Ly, L. H., & Weary, D. M. 2021. Facial expression in humans as a measure of empathy towards farm animals in pain. PLoS ONE 16(3), e0247808.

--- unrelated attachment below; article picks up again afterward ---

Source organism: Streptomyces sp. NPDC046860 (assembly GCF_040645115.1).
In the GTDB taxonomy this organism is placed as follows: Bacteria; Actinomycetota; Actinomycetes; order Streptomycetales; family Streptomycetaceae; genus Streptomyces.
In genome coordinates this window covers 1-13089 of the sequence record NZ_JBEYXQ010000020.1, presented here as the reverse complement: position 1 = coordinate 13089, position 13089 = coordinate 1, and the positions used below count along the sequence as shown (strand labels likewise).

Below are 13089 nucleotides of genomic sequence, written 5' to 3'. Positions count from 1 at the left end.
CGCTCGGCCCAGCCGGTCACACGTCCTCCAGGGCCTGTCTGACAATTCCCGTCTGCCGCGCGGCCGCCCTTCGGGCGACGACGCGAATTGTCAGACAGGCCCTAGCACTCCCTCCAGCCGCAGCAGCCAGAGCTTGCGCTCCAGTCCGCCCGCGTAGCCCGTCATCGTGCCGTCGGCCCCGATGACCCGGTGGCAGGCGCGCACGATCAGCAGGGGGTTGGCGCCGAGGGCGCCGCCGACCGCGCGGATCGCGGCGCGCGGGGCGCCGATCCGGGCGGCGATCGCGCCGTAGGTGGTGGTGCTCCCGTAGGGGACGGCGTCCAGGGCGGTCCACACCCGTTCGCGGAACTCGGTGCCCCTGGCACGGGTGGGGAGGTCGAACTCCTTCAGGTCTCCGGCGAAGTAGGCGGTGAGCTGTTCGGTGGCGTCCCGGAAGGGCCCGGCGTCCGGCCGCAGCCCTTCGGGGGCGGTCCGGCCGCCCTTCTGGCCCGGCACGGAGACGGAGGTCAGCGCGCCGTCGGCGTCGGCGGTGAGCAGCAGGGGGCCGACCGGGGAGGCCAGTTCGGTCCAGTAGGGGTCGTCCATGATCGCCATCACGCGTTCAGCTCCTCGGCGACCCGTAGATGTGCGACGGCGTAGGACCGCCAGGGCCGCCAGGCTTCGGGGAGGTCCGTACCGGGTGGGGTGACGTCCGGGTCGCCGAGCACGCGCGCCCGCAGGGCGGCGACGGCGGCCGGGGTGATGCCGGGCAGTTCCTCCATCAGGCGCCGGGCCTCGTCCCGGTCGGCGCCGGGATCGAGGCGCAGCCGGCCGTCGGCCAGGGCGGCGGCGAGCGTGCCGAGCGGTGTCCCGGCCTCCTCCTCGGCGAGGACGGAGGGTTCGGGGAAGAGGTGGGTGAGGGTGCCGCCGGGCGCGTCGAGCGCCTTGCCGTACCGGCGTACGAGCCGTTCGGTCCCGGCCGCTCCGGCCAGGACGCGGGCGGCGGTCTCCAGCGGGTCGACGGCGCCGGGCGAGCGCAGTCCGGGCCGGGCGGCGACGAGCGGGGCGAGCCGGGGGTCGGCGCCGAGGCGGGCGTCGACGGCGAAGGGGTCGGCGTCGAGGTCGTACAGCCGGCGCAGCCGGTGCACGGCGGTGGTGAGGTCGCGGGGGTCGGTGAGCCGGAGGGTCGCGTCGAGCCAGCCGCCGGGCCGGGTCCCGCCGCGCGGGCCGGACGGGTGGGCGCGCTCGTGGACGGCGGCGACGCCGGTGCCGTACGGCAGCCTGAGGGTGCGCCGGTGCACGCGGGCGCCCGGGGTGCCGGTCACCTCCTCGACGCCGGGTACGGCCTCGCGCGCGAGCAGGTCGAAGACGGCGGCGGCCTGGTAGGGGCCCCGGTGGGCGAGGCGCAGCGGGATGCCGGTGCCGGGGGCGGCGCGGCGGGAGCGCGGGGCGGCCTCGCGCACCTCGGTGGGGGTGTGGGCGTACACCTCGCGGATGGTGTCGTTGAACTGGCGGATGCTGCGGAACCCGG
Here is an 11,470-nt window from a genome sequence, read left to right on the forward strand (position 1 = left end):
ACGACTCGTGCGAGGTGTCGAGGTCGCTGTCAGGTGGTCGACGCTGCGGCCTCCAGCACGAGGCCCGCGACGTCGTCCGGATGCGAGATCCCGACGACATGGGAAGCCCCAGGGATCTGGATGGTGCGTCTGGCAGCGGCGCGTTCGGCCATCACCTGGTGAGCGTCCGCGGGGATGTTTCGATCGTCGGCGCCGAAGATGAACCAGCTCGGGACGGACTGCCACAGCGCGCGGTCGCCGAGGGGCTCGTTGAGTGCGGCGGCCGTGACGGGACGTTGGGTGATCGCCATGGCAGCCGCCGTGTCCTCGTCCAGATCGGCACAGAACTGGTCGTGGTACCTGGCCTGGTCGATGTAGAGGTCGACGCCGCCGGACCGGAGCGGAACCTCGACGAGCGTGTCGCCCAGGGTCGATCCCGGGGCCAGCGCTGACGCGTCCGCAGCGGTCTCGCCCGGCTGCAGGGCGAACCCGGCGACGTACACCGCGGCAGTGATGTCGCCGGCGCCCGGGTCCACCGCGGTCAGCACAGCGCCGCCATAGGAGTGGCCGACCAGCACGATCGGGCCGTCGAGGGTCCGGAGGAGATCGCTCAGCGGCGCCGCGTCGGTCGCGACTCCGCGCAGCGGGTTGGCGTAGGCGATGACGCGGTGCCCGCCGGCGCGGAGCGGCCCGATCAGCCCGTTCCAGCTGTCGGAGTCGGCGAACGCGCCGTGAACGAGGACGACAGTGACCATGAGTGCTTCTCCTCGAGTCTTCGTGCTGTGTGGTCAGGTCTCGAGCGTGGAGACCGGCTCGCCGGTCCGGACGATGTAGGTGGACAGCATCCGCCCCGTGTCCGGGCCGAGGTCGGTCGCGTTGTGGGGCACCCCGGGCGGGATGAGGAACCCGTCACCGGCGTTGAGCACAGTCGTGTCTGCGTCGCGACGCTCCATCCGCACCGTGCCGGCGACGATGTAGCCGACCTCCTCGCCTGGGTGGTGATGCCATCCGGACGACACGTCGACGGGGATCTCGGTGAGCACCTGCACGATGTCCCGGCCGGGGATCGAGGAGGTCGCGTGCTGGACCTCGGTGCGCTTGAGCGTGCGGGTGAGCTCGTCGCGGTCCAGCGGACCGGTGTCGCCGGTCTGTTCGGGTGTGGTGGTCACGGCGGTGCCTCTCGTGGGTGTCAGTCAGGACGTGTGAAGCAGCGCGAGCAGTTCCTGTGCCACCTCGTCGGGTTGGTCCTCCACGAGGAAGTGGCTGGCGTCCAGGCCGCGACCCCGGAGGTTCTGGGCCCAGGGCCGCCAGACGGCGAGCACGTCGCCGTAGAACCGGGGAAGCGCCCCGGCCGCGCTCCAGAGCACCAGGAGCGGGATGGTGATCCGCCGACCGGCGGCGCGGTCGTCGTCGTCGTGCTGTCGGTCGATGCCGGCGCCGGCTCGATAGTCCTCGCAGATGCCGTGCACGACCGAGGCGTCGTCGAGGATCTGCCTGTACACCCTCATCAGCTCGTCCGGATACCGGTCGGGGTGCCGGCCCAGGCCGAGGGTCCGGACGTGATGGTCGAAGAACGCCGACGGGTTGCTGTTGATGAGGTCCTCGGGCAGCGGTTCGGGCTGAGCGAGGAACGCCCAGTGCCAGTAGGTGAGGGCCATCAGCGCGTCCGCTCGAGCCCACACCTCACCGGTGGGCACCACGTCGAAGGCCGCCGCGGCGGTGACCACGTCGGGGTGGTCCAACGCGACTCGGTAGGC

People often express concern for the welfare of farm animals, but research on this topic has relied upon self-report. Facial expressions provide a quantifiable measure of emotional response that may be less susceptible to social desirability bias and other issues associated with self-report. Viewing other humans in pain elicits facial expressions indicative of empathy. Here we provide the first evidence that this measure can also be used to assess human empathetic responses towards farm animals, showing that facial expressions respond reliably when participants view videos of farm animals undergoing painful procedures. Participants (n = 30) were asked to watch publicly sourced video clips of cows and pigs undergoing common management procedures (e.g. disbudding, castration, tail docking) and control videos (e.g. being lightly restrained, standing). Participants provided their subjective rating of the intensity of 5 negative emotions (pain, sadness, anger, fear, disgust) on an 11-point Likert scale. Videos of the participants (watching the animals) were scored for intensity of unpleasantness of the participants’ facial expression (also on an 11-point Likert scale) by a trained observer who was blind to treatment. Participants showed more intense facial expressions while viewing painful procedures versus control procedures (mean ± SE Likert; 2.4 ± 0.08 versus 0.6 ± 0.17). Participants who reported more intense negative responses also showed stronger facial expressions (slope ± SE = 0.4 ± 0.04). Both the self-reported and facial measures varied with species and procedure witnessed. These results indicate that facial expressions can be used to assess human-animal empathy.

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